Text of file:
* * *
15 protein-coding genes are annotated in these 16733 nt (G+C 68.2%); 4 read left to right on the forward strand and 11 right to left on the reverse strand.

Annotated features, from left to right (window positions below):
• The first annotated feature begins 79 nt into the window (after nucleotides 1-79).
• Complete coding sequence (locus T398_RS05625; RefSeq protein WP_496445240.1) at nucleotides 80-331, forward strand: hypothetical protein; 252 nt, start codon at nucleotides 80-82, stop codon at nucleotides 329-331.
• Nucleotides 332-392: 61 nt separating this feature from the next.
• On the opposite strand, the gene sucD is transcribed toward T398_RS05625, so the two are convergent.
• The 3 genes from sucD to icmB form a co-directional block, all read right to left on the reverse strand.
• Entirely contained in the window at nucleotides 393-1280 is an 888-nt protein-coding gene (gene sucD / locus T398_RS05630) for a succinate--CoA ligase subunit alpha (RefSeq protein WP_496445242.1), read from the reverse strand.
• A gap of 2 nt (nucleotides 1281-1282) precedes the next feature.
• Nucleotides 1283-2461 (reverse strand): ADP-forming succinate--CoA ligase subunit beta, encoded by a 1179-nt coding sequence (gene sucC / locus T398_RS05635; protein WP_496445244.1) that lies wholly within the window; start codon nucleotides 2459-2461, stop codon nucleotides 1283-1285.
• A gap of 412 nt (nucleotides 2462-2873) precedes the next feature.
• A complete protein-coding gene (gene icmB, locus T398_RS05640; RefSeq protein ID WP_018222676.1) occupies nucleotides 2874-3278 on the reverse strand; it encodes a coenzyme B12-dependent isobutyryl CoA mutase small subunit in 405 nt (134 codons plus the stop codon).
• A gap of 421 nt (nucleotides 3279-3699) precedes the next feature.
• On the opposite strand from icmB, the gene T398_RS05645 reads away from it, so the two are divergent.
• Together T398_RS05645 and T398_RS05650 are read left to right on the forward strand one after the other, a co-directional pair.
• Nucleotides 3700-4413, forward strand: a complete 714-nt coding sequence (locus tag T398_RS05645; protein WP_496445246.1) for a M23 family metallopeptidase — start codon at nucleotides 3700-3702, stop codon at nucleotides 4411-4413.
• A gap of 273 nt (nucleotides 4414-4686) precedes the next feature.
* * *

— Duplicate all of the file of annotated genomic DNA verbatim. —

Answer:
15 protein-coding genes are annotated in these 16733 nt (G+C 68.2%); 4 read left to right on the forward strand and 11 right to left on the reverse strand.

Annotated features, from left to right (window positions below):
• The first annotated feature begins 79 nt into the window (after nucleotides 1-79).
• Complete coding sequence (locus T398_RS05625; RefSeq protein WP_496445240.1) at nucleotides 80-331, forward strand: hypothetical protein; 252 nt, start codon at nucleotides 80-82, stop codon at nucleotides 329-331.
• Nucleotides 332-392: 61 nt separating this feature from the next.
• On the opposite strand, the gene sucD is transcribed toward T398_RS05625, so the two are convergent.
• The 3 genes from sucD to icmB form a co-directional block, all read right to left on the reverse strand.
• Entirely contained in the window at nucleotides 393-1280 is an 888-nt protein-coding gene (gene sucD / locus T398_RS05630) for a succinate--CoA ligase subunit alpha (RefSeq protein WP_496445242.1), read from the reverse strand.
• A gap of 2 nt (nucleotides 1281-1282) precedes the next feature.
• Nucleotides 1283-2461 (reverse strand): ADP-forming succinate--CoA ligase subunit beta, encoded by a 1179-nt coding sequence (gene sucC / locus T398_RS05635; protein WP_496445244.1) that lies wholly within the window; start codon nucleotides 2459-2461, stop codon nucleotides 1283-1285.
• A gap of 412 nt (nucleotides 2462-2873) precedes the next feature.
• A complete protein-coding gene (gene icmB, locus T398_RS05640; RefSeq protein ID WP_018222676.1) occupies nucleotides 2874-3278 on the reverse strand; it encodes a coenzyme B12-dependent isobutyryl CoA mutase small subunit in 405 nt (134 codons plus the stop codon).
• A gap of 421 nt (nucleotides 3279-3699) precedes the next feature.
• On the opposite strand from icmB, the gene T398_RS05645 reads away from it, so the two are divergent.
• Together T398_RS05645 and T398_RS05650 are read left to right on the forward strand one after the other, a co-directional pair.
• Nucleotides 3700-4413, forward strand: a complete 714-nt coding sequence (locus tag T398_RS05645; protein WP_496445246.1) for a M23 family metallopeptidase — start codon at nucleotides 3700-3702, stop codon at nucleotides 4411-4413.
• A gap of 273 nt (nucleotides 4414-4686) precedes the next feature.